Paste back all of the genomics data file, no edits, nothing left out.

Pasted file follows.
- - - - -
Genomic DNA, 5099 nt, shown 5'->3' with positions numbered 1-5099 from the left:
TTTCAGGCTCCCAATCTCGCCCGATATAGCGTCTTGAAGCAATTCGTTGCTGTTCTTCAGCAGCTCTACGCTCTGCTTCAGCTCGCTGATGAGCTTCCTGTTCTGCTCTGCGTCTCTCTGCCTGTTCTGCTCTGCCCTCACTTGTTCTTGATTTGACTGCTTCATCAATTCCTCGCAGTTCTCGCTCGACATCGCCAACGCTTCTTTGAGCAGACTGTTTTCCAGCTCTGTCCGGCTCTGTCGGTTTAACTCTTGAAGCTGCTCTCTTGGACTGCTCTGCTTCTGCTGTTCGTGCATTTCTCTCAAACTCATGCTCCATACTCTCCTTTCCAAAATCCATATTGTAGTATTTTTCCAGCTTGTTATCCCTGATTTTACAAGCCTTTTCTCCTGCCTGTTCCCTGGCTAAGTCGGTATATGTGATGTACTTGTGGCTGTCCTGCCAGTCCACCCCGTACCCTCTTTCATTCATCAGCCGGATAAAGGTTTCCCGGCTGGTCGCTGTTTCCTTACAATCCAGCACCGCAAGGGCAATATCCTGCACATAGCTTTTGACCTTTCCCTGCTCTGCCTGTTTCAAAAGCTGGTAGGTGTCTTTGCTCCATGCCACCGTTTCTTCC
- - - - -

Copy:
Genomic DNA, 5099 nt, shown 5'->3' with positions numbered 1-5099 from the left:
TTTCAGGCTCCCAATCTCGCCCGATATAGCGTCTTGAAGCAATTCGTTGCTGTTCTTCAGCAGCTCTACGCTCTGCTTCAGCTCGCTGATGAGCTTCCTGTTCTGCTCTGCGTCTCTCTGCCTGTTCTGCTCTGCCCTCACTTGTTCTTGATTTGACTGCTTCATCAATTCCTCGCAGTTCTCGCTCGACATCGCCAACGCTTCTTTGAGCAGACTGTTTTCCAGCTCTGTCCGGCTCTGTCGGTTTAACTCTTGAAGCTGCTCTCTTGGACTGCTCTGCTTCTGCTGTTCGTGCATTTCTCTCAAACTCATGCTCCATACTCTCCTTTCCAAAATCCATATTGTAGTATTTTTCCAGCTTGTTATCCCTGATTTTACAAGCCTTTTCTCCTGCCTGTTCCCTGGCTAAGTCGGTATATGTGATGTACTTGTGGCTGTCCTGCCAGTCCACCCCGTACCCTCTTTCATTCATCAGCCGGATAAAGGTTTCCCGGCTGGTCGCTGTTTCCTTACAATCCAGCACCGCAAGGGCAATATCCTGCACATAGCTTTTGACCTTTCCCTGCTCTGCCTGTTTCAAAAGCTGGTAGGTGTCTTTGCTCCATGCCACCGTTTCTTCC